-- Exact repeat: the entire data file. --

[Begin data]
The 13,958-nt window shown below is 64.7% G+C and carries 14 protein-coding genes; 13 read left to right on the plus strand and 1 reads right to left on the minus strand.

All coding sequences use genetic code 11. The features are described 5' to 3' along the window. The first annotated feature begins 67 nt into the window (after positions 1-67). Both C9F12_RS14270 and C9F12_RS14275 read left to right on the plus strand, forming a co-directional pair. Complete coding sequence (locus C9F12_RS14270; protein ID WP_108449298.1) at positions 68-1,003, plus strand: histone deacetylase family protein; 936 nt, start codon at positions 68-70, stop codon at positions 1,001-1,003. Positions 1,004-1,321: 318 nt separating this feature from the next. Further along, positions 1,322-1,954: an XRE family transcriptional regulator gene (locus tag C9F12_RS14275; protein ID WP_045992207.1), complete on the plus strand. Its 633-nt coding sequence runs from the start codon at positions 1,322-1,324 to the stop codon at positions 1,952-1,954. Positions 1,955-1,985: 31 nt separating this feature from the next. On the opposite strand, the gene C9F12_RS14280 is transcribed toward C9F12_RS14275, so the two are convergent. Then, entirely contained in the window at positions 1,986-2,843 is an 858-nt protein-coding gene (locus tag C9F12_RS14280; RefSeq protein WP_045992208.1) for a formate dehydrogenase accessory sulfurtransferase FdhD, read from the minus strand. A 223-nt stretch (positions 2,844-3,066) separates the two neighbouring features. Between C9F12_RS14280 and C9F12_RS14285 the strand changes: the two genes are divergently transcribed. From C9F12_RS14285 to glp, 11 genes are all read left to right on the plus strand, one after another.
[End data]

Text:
The 13,958-nt window shown below is 64.7% G+C and carries 14 protein-coding genes; 13 read left to right on the plus strand and 1 reads right to left on the minus strand.

All coding sequences use genetic code 11. The features are described 5' to 3' along the window. The first annotated feature begins 67 nt into the window (after positions 1-67). Both C9F12_RS14270 and C9F12_RS14275 read left to right on the plus strand, forming a co-directional pair. Complete coding sequence (locus C9F12_RS14270; protein ID WP_108449298.1) at positions 68-1,003, plus strand: histone deacetylase family protein; 936 nt, start codon at positions 68-70, stop codon at positions 1,001-1,003. Positions 1,004-1,321: 318 nt separating this feature from the next. Further along, positions 1,322-1,954: an XRE family transcriptional regulator gene (locus tag C9F12_RS14275; protein ID WP_045992207.1), complete on the plus strand. Its 633-nt coding sequence runs from the start codon at positions 1,322-1,324 to the stop codon at positions 1,952-1,954. Positions 1,955-1,985: 31 nt separating this feature from the next. On the opposite strand, the gene C9F12_RS14280 is transcribed toward C9F12_RS14275, so the two are convergent. Then, entirely contained in the window at positions 1,986-2,843 is an 858-nt protein-coding gene (locus tag C9F12_RS14280; RefSeq protein WP_045992208.1) for a formate dehydrogenase accessory sulfurtransferase FdhD, read from the minus strand. A 223-nt stretch (positions 2,844-3,066) separates the two neighbouring features. Between C9F12_RS14280 and C9F12_RS14285 the strand changes: the two genes are divergently transcribed. From C9F12_RS14285 to glp, 11 genes are all read left to right on the plus strand, one after another.